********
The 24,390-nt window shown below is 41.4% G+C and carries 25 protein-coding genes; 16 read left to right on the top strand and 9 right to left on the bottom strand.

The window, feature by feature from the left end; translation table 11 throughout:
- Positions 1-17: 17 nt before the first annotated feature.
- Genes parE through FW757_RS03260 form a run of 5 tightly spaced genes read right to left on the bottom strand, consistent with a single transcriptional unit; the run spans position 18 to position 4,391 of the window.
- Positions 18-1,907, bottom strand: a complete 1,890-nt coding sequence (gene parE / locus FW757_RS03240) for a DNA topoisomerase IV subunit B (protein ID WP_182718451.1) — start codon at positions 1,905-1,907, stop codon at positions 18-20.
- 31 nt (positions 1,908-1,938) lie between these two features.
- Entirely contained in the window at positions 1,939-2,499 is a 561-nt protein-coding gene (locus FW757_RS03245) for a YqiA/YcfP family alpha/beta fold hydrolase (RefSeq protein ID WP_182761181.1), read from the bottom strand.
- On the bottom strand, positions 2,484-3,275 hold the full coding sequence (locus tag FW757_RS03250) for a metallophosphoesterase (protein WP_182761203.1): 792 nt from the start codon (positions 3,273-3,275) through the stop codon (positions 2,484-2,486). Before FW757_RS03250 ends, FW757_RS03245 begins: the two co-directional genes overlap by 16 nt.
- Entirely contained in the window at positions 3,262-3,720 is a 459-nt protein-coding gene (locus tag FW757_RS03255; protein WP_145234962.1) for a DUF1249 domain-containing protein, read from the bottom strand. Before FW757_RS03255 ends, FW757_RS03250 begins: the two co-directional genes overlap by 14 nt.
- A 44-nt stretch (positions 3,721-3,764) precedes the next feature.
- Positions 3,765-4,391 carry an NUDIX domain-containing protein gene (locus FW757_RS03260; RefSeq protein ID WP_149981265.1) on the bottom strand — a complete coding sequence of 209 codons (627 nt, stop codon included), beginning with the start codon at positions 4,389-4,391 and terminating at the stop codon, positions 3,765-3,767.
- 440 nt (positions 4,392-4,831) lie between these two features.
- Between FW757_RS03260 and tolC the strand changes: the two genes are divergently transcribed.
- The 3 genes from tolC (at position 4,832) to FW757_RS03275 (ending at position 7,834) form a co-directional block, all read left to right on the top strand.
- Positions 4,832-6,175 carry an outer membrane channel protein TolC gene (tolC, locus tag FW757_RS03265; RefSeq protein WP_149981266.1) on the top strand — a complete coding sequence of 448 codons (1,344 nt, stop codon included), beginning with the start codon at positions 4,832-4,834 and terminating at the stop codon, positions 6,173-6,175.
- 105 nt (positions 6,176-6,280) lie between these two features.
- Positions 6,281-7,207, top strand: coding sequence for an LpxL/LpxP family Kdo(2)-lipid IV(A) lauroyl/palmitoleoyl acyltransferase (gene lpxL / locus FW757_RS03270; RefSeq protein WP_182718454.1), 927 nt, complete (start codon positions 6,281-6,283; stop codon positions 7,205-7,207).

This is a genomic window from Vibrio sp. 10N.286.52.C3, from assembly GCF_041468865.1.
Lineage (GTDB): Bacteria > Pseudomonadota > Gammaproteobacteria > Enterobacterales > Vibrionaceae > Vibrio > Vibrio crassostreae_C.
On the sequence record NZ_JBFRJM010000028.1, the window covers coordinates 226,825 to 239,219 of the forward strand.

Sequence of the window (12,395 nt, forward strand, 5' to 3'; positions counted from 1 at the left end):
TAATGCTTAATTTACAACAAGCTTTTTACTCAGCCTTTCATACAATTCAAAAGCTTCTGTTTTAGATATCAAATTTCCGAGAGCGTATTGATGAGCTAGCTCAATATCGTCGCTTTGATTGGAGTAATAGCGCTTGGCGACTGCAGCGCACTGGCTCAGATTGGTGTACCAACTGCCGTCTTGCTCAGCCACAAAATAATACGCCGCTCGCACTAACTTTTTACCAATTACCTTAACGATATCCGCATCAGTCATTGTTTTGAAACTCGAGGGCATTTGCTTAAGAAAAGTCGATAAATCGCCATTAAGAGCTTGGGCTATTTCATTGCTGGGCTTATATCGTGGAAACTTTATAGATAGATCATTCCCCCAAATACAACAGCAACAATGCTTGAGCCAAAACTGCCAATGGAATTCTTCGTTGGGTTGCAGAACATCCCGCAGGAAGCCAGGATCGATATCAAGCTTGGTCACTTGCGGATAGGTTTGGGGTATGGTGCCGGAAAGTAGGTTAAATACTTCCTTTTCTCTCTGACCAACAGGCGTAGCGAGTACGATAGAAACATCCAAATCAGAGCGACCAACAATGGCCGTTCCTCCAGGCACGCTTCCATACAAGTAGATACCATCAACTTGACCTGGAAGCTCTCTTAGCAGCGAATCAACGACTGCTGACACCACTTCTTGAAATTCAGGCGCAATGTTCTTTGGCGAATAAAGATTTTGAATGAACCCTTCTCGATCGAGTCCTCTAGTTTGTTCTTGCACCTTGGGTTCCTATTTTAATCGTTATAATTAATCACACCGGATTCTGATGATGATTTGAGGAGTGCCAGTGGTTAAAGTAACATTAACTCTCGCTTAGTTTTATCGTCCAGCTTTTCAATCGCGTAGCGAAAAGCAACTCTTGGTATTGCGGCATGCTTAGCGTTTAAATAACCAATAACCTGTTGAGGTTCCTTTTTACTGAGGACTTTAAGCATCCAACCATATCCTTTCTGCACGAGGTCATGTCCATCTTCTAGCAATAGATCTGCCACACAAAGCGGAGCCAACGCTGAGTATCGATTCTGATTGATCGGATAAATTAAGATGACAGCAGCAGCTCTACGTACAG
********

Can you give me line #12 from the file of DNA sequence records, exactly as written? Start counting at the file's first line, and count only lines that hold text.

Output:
- 440 nt (positions 4,392-4,831) lie between these two features.